Friday, February 28, 2014

U.S. Gross Domestic Product for 2013
4th Qtr. are
SURPRISE! Revised Downward

Real gross domestic product -- the output of goods and services produced by labor and property located in the United States -- increased at an annual rate of 3.2 percent in the fourth quarter of 2013 (that is, from the third quarter to the fourth quarter), according to the “advance” estimate released by the Bureau of Economic Analysis. In the third quarter, real GDP increased 4.1 percent.

That was the "news" on January 30, 2014; several days before the "mis-State-ment of the Union speech".

The "revised" numbers came out today, February 28: NOT 3.2% growth... but a feeble 2.4% instead.

From the Bureau of Economic Analysis (bea.gov), this stunning number, buried way down in the press release:

2013 GDP

Real GDP increased 1.9 percent in 2013 (that is, from the 2012 annual level to the 2013 annual level), compared with an increase of 2.8 percent in 2012.

1.9% growth, boys and girls, isn't growth at all. 
We are still in Recession.

The increase in real GDP in 2013 primarily reflected positive contributions from personal
consumption expenditures (PCE), exports, residential fixed investment, nonresidential fixed investment,
and private inventory investment that were partly offset by a negative contribution from federal
government spending.  Imports, which are a subtraction in the calculation of GDP, increased.

The deceleration in real GDP in 2013 primarily reflected a deceleration in nonresidential fixed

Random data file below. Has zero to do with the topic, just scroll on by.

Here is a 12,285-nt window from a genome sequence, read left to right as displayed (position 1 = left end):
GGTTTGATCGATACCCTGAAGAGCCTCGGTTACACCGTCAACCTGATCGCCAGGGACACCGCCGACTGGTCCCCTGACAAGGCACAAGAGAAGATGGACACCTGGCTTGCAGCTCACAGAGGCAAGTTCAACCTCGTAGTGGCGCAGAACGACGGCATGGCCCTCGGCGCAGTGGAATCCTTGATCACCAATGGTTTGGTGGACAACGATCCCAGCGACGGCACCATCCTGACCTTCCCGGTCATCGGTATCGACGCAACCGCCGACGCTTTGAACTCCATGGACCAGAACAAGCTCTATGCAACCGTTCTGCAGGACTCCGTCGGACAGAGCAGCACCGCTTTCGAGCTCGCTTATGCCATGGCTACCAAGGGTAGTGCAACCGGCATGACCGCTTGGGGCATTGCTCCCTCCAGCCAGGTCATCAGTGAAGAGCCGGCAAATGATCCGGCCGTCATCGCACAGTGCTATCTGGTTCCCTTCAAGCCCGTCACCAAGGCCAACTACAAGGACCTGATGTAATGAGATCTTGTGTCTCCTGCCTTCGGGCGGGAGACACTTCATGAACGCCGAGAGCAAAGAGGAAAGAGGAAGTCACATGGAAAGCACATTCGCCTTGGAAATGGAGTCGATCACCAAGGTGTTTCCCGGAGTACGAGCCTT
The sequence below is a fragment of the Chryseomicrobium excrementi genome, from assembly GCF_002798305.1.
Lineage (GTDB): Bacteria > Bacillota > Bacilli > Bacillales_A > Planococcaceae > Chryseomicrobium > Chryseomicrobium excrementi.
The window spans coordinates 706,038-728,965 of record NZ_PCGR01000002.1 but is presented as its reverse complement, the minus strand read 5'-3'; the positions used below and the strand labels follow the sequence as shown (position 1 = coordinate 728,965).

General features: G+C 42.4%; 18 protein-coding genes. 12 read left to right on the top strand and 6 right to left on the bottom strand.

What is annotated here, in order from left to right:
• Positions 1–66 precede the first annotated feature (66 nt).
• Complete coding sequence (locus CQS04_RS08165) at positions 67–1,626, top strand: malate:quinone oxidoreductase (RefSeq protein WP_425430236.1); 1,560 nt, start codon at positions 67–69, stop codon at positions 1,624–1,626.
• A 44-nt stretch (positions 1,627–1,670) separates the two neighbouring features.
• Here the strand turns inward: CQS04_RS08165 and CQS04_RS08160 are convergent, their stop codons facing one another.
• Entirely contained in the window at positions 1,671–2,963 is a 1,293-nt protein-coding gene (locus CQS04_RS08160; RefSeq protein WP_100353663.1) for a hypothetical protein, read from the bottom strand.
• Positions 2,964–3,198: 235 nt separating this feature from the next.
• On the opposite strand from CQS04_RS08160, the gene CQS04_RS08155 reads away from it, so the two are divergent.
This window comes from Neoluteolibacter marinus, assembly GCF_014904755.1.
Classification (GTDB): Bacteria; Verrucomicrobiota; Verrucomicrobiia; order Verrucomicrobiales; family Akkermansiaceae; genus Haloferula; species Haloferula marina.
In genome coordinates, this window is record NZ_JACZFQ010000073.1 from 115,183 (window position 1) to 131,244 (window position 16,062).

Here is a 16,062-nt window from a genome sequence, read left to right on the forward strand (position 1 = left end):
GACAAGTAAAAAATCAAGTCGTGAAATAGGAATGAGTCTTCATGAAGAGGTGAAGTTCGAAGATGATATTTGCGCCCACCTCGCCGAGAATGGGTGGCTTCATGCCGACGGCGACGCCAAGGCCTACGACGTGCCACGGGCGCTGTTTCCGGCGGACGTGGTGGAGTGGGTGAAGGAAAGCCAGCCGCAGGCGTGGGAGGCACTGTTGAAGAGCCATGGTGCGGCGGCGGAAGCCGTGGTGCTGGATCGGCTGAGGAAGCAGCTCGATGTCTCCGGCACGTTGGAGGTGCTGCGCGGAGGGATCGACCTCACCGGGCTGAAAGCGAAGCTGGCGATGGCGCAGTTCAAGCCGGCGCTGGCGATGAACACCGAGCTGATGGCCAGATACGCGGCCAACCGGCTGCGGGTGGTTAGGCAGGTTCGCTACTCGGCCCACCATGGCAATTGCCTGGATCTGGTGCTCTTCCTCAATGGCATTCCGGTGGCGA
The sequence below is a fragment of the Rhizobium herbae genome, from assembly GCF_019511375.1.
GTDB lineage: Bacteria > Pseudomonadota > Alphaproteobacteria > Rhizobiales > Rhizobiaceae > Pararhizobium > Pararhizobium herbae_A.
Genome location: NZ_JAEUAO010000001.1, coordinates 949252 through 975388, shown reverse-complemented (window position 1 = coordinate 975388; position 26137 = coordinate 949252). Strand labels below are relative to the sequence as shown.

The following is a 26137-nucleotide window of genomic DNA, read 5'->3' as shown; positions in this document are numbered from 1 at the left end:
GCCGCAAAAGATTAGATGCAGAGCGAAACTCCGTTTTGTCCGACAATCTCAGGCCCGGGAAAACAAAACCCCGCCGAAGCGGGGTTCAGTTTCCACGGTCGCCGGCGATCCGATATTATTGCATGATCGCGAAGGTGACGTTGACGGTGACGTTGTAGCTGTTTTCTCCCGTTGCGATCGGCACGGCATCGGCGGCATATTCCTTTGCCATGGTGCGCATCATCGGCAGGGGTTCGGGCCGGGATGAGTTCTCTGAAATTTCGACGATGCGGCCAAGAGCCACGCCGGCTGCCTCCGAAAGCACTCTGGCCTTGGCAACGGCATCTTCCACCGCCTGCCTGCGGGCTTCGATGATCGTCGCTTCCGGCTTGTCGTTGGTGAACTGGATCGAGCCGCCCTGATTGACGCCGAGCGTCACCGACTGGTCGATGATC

investment, a larger decrease in federal government spending, and decelerations in PCE and in exports
that were partly offset by a deceleration in imports and a smaller decrease in state and local government
spending.

NOW,,, this strange article from Forbes.com on the revised numbers:

Data from the Bureau of Economic Analysis out Friday shows that real GDP — which measures output produced in the United States — grew at an annual rate of 2.4% in the fourth quarter of 2013. The second estimate is down 80 basis points from the 3.2% advance estimate
BEA put out in January. The figure shows fourth quarter growth relative to the third quarter, when real GDP increased 4.1%.
...
In a note on the report Jim O’Sullivan, chief U.S. economist at High Frequency Economics, pointed out that the results were close to the 2.5% consensus. “While 2.4% is fairly sluggish,” he wrote, “it was despite more adverse than usual weather at the end of the quarter and the government shutdown at the start. The shutdown directly subtracted 0.3 points from the growth rate through the government spending component, but there were likely other effects as well.”  What made up the error in the other 79.7 basis points, ya'll overlooked??

Although weather is expected to depress first quarter 2014 results, O’Sullivan expects at least a 3% growth trend this year. PNC Chief Economist Stuart Hoffman, and Senior Economist Gus Faucher agree that weather will weigh on first quarter sales of consumer durable goods, especially cars and construction. But despite the cold weather, growth picked up in the second half of the year. Growth averaged 3.25% in the second half of 2013 versus 1.8% in the first half.
...
However they concluded, “With less drag from fiscal policy, a pickup in business investment, continued recovery in the housing market, better global growth with recovery in Europe, and moderate gains in consumer spending, real GDP growth for all of 2014 will be about 2.9%.

And that 2.9% GDP growth for 2014 depends on all the above variables 
being quite positive.

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